Anal Incontinence Treatment

The main aims of treatment are to improve the sphincter muscle function, altering the bowel function through bowel training and biofeedback techniques to strengthen the rectal sphincter muscles to give more control over bowel movements. 

Conservative therapies include change in diet, the use of bulking agents, anal plugs, anti-diarrhoeals, suppositories, enemas, and pelvic floor physiotherapy.

  • Sacral nerve stimulation (also known as sacral neuromodulation) is a procedure where the sacral nerve at the base of the spine is stimulated by a mild electrical current from a small devise. There are two phases for this treatment - the first being where a temporary electrode is used to trial the stimulation response and the second phase is when the devise is implanted in a small pocket underneath the skin at the base of the spine. To find out more about sacral nerve stimulation, please click here.
  • Sphincter repair- this is where the damaged sphincter muscles are removed (also known as a sphincteroplasty), the muscle edges are overlapped and stitched back together. This should make the muscles stronger by providing them with additional support.  To find out more about sphincter repair surgery please click here.
  • Artificial sphincter- is a procedure to replace the damaged sphincter muscles by a surgeon taking a sample of muscles from the thigh to create an artificial sphincter. Electrodes are then attached to a pulse generator which is inserted in the abdomen. The pulse generator runs an electrical current through the newly implanted muscles, gradually changing the way which they work, so they perform the same function as normal sphincter muscles.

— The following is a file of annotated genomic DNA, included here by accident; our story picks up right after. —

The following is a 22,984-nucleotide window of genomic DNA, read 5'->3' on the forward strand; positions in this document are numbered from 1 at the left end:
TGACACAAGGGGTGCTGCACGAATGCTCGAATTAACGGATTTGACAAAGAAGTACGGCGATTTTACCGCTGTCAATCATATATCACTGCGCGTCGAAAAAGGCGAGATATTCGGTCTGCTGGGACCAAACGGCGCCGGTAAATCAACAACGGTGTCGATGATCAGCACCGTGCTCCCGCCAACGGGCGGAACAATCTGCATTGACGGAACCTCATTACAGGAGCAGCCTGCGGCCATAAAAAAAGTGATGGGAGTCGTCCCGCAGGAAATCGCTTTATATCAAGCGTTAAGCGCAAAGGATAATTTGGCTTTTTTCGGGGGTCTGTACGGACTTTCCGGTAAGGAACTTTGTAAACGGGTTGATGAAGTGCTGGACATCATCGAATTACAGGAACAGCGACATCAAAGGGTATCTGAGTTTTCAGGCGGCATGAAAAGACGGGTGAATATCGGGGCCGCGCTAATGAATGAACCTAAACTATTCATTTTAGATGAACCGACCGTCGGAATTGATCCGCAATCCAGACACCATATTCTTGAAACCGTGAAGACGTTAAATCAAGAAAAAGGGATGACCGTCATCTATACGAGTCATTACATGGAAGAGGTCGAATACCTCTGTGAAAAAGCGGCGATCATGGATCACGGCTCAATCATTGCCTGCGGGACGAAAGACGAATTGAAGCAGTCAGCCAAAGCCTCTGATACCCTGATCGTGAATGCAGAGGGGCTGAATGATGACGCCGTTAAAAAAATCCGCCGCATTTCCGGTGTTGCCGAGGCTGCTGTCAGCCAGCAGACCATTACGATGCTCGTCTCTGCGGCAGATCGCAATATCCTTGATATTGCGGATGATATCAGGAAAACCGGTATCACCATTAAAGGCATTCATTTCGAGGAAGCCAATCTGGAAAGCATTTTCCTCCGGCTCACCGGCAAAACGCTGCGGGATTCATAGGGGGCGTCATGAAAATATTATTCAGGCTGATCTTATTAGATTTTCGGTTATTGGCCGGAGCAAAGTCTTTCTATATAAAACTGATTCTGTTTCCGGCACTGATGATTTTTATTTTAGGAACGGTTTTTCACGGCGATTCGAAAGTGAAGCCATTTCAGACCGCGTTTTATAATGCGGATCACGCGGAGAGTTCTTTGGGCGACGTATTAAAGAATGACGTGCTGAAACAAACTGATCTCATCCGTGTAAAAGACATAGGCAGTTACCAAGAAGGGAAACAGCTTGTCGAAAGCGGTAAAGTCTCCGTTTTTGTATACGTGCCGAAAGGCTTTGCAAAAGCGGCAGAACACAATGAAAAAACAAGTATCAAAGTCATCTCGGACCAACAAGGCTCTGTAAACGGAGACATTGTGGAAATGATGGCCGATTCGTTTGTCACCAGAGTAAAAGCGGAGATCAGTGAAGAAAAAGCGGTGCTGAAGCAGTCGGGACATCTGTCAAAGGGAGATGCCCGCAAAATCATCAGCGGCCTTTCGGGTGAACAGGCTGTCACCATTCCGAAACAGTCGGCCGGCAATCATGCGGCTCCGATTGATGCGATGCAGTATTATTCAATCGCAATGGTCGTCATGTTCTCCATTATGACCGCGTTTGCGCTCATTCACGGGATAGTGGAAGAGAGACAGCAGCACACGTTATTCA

• Colostomy- this procedure is only recommended when other surgical treatments have been unsuccessful. It is a procedure where the colon is cut and brought through the abdominal wall to create an artificial opening- this is known as a stoma. Faeces are then collected in the bag- known as a colostomy bag, which is attached to the opening. To find out more about Colostomy formation click here.
What are the next steps?
If you think you have this condition or any of these symptoms
you will need to seek medical advice.
For more information or to make an appointment.
Contact birmingham bowel clinic on 0845 241 7762
or email enquiries@birminghambowelclinic.co.uk
If you have private medical care or wish
to pay to see a consultant.
Take this factsheet along to your own
GP and request a referral to one
of our consultants
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The care that I have received by Mr Radley and his team at the Birmingham Bowel Clinic has been exemplary ”
Mrs Jane Jenner, Warwickshire, April 2011